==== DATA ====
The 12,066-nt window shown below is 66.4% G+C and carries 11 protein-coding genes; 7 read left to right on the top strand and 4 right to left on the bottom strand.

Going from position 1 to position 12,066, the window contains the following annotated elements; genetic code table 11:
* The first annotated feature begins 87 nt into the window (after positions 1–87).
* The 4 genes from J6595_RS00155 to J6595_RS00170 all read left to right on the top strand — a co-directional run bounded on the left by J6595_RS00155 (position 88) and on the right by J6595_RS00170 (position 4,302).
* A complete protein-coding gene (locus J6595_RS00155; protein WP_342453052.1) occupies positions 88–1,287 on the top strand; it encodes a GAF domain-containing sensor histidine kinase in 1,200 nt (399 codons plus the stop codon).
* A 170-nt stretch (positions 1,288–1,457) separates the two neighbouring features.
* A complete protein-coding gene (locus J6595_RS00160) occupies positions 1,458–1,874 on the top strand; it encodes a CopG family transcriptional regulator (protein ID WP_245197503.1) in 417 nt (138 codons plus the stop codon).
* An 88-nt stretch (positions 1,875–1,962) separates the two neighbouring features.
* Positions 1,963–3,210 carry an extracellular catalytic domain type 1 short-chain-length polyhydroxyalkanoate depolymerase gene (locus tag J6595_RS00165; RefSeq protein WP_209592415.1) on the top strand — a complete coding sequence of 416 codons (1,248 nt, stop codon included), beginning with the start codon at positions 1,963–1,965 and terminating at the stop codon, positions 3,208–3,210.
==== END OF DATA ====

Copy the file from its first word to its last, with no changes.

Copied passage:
The 12,066-nt window shown below is 66.4% G+C and carries 11 protein-coding genes; 7 read left to right on the top strand and 4 right to left on the bottom strand.

Going from position 1 to position 12,066, the window contains the following annotated elements; genetic code table 11:
* The first annotated feature begins 87 nt into the window (after positions 1–87).
* The 4 genes from J6595_RS00155 to J6595_RS00170 all read left to right on the top strand — a co-directional run bounded on the left by J6595_RS00155 (position 88) and on the right by J6595_RS00170 (position 4,302).
* A complete protein-coding gene (locus J6595_RS00155; protein WP_342453052.1) occupies positions 88–1,287 on the top strand; it encodes a GAF domain-containing sensor histidine kinase in 1,200 nt (399 codons plus the stop codon).
* A 170-nt stretch (positions 1,288–1,457) separates the two neighbouring features.
* A complete protein-coding gene (locus J6595_RS00160) occupies positions 1,458–1,874 on the top strand; it encodes a CopG family transcriptional regulator (protein ID WP_245197503.1) in 417 nt (138 codons plus the stop codon).
* An 88-nt stretch (positions 1,875–1,962) separates the two neighbouring features.
* Positions 1,963–3,210 carry an extracellular catalytic domain type 1 short-chain-length polyhydroxyalkanoate depolymerase gene (locus tag J6595_RS00165; RefSeq protein WP_209592415.1) on the top strand — a complete coding sequence of 416 codons (1,248 nt, stop codon included), beginning with the start codon at positions 1,963–1,965 and terminating at the stop codon, positions 3,208–3,210.